Part 3, “Xin Con at the Turn of the Century,” is based on ethnographic materials from the author’s visits to Vietnam between 2004 and 2017. This part of the book explores reproductive agency among single women of the next generation—those having children in the 1990s. Based on shorter research visits to Hanoi and interviews with six women encountered through personal networks, the author highlights these single women’s pathways to motherhood—including their reasons for dismissing marriage—while also discussing the state legislation that supported single motherhood in this new era. The reproductive strategies of this younger generation, Phinney argues, differ markedly from those of the previous generation: rather than being driven by demographic imbalances and conventional notions of appropriate womanhood, these women’s strategies constitute explicit critiques of the unequal gender and kinship arrangements that northern Vietnam’s patrilocal/patrilineal kinship system entails.

Although the insights into Hanoi life at the turn of the century given here are vivid and compelling, the conclusions drawn in this part of the book seem bolder than justified by the ethnographic evidence. Basing large and generalizing claims about the cultural projects of Vietnam’s “next generation of single women” on selected public events and the accounts of six women in Hanoi seems slightly questionable. This, however, does not diminish the importance of the rich contributions made by the book as a whole. A key contribution of Single Mothers and the State’s Embrace is its framing of the practice of “asking for a child” as not simply a locally specific reproductive strategy undertaken in response to gendered postwar and pro-natal pressures—but also as powerful evidence of the generative power of human creativity. “Xin con,” Phinney writes, “emerged out of the debris of the American War and out of revolution. But not all was debris….” (p. 95).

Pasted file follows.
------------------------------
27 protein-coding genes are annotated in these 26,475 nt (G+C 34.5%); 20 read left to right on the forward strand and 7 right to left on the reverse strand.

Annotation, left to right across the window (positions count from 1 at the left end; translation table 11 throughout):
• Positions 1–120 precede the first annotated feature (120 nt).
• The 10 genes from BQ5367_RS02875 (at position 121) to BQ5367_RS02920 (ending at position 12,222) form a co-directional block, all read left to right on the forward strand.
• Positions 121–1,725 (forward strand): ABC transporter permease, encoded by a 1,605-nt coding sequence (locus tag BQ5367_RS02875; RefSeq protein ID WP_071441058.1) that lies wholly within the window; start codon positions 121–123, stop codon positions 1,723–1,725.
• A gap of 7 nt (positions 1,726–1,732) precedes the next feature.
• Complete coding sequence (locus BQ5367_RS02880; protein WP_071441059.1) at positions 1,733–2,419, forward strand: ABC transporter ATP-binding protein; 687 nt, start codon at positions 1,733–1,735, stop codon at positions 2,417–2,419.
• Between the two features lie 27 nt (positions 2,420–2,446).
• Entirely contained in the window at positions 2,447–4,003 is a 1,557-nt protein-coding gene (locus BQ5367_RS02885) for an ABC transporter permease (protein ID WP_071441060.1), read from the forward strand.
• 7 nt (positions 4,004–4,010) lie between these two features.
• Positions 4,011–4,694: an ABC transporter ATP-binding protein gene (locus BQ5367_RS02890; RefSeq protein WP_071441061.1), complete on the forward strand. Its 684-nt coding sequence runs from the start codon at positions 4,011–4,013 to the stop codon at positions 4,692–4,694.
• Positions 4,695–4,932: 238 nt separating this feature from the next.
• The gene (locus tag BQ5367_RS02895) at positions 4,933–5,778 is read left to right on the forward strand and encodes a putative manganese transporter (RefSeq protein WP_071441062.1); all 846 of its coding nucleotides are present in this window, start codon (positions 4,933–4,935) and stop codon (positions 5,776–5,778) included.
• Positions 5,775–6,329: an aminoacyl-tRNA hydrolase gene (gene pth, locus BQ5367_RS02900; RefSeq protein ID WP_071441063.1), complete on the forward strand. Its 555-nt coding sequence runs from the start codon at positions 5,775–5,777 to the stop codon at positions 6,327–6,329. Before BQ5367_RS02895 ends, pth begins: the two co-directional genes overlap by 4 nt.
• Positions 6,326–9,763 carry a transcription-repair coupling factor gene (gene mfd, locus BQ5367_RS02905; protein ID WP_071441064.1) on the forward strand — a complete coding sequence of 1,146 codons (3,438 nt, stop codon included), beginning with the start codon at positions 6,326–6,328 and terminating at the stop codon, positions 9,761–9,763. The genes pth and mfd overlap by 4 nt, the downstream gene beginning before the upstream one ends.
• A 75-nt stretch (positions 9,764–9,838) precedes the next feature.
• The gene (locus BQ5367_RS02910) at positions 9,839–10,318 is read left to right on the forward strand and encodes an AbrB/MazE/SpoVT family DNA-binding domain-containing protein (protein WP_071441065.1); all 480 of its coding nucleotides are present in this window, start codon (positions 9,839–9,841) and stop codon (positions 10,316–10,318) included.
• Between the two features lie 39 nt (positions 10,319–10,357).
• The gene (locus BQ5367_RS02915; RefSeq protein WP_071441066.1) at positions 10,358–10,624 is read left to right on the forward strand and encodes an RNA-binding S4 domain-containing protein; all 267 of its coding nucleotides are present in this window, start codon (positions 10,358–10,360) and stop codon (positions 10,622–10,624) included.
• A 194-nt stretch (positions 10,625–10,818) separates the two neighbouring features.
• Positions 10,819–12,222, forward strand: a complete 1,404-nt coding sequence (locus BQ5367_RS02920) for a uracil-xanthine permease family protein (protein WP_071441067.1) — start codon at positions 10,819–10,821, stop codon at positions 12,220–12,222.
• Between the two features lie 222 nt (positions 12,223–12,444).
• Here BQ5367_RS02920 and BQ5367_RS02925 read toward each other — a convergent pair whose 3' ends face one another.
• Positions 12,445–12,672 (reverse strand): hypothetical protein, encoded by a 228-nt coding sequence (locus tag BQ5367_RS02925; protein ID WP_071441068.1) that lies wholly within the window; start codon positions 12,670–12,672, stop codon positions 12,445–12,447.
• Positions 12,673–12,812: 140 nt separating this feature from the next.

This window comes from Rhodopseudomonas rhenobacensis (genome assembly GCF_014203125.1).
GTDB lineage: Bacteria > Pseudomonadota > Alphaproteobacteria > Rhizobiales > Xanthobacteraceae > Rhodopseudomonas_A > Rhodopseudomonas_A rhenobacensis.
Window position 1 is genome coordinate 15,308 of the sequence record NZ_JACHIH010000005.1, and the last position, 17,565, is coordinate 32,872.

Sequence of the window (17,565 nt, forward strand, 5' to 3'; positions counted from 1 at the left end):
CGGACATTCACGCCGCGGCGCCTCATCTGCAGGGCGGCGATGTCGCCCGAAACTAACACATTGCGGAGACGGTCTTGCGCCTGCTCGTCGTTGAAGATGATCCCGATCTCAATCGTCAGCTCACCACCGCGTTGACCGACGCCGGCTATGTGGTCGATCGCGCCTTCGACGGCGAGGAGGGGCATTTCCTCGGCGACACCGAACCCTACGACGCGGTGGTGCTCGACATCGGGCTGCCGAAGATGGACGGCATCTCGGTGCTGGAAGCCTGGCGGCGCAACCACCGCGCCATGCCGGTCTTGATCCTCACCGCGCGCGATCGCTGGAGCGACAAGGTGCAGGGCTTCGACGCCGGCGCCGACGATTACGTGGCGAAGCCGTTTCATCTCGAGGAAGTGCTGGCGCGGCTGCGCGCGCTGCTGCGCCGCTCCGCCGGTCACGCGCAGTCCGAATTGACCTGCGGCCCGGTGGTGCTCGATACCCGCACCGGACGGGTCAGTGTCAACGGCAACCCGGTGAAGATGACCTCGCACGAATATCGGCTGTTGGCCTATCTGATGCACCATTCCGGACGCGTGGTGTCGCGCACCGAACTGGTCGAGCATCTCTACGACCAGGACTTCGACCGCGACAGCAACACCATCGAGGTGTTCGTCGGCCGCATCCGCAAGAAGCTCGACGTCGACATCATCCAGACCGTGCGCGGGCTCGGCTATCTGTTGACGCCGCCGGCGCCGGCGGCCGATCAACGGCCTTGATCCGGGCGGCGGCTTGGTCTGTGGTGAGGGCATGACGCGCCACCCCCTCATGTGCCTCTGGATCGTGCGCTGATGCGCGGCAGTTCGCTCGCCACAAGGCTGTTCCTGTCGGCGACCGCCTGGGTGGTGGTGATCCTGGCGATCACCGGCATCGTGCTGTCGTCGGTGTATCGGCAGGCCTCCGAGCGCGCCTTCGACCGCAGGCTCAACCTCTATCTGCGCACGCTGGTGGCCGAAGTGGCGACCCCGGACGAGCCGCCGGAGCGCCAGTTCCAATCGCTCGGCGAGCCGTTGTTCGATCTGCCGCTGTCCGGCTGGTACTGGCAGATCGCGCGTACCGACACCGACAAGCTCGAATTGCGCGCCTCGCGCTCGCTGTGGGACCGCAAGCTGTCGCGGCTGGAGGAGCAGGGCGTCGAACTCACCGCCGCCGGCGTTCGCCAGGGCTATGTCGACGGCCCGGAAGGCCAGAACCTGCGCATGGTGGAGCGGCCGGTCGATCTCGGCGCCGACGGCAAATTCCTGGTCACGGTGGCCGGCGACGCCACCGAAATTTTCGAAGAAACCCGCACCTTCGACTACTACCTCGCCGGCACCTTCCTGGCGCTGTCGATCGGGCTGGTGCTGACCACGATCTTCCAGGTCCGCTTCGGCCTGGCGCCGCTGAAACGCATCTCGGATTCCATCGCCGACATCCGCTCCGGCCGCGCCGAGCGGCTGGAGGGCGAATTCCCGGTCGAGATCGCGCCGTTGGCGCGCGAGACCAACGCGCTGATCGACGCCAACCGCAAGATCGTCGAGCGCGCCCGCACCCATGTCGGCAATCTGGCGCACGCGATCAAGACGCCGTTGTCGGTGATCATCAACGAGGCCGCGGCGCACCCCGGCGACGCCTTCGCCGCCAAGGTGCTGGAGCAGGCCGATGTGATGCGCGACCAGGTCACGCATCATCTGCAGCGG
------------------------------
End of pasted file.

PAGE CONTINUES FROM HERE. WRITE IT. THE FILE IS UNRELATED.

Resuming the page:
Single Mothers and the State’s Embrace offers a nuanced and thought-provoking account of single Vietnamese women’s breaks with conventional kinship practices, while also being a moving testimony to human capacities to bring forth the new in the wake of destruction. Further, the book offers interesting and detailed insights into the dynamic and complex interplays between the exercise of state power and the force of human agency. Single Mothers and the State’s Embrace contributes significantly to Vietnam studies, gender/kinship studies, policy studies, and demographic and historical anthropology. Written in clear prose and an engaging tone, it is suited for undergraduates as well as for advanced students and scholars in anthropology and beyond.